Why the Fantasy Genre

Note: This post has content disclaimers.

I have a rather extensive Role Playing Game (RPG 🔍) collection. And I’ve read most of them. But it is Burning Wheel (et al), Lamentations of the Flame Princess, and Dungeon World that I keep turning to.

My collection runs the gamut of genres and topics, but there is something about games in the fantasy genre that keep drawing me in.

Burning Wheel (et. al) is heavy on procedure and is so very nuanced. I feel as though the author(s) are doing their best to have a very detailed and exhaustive conversation with me. They manage to speak up to me, instead of down. And they are always challenging me as a Game Master (GM 🔍), player, reader, etc.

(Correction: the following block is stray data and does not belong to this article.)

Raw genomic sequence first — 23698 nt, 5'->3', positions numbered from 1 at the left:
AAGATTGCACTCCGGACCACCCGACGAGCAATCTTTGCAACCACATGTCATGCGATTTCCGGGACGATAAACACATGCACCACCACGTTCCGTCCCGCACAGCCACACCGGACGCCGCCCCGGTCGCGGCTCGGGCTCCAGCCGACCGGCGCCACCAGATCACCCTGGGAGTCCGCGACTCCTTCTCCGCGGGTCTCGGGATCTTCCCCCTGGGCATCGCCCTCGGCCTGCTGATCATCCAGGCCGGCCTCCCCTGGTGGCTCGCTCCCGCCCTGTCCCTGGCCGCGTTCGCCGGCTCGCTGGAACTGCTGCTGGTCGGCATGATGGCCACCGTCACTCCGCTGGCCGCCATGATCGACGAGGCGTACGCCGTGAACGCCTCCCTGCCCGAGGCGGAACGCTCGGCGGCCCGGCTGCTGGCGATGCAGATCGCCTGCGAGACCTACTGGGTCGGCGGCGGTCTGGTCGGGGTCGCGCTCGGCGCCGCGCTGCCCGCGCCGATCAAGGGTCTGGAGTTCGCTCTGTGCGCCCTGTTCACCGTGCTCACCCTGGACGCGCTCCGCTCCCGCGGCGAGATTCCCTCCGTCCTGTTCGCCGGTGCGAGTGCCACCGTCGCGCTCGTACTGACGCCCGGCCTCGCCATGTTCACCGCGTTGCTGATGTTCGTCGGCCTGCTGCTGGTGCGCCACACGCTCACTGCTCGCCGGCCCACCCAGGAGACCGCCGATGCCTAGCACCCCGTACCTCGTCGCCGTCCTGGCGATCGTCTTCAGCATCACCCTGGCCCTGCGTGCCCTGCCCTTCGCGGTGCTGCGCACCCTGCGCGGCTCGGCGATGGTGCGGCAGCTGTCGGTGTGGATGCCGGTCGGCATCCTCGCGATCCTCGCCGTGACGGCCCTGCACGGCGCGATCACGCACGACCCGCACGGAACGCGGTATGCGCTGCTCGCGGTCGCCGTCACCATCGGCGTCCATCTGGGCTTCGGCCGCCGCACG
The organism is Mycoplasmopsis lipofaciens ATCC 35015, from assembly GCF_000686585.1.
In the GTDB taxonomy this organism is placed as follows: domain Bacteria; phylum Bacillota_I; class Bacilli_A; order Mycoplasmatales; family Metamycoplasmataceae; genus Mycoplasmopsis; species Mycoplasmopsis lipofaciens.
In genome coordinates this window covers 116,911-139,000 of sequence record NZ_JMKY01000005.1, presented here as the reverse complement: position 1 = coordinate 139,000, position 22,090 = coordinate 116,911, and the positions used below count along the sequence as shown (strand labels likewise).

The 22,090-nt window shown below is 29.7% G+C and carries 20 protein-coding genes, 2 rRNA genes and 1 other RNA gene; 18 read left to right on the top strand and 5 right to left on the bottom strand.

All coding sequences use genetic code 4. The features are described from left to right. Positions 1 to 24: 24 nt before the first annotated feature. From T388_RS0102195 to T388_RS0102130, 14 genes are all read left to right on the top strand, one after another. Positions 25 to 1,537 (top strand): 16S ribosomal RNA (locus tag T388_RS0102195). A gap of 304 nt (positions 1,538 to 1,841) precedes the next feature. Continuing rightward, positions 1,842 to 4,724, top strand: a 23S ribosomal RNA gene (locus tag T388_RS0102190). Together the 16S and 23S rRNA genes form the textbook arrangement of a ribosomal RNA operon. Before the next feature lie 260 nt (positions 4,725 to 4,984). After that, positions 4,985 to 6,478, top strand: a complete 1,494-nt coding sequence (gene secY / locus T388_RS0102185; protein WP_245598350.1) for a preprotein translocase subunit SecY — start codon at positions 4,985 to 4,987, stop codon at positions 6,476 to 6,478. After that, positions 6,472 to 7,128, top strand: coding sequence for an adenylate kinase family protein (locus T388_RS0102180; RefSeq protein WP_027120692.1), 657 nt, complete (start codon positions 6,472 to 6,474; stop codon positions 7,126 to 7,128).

Dungeon World simply asks you to ask questions…lots of them…targeted and biased, working to solicit narrative movement from your players.

Lamentations of the Flame Princess is both comfortable and so very different. As if there is an alternate dimension in which I have played the game from its beginning and it resonates across time and space.

There are certainly others outside the bounds of Fantasy, but I have found it is the “common vocabulary” of Fantasy (thank you Gary and Dave) that makes Fantasy the perfect genre to create these fantastic works that acknowledge their foundation but say “Hey, watch this!”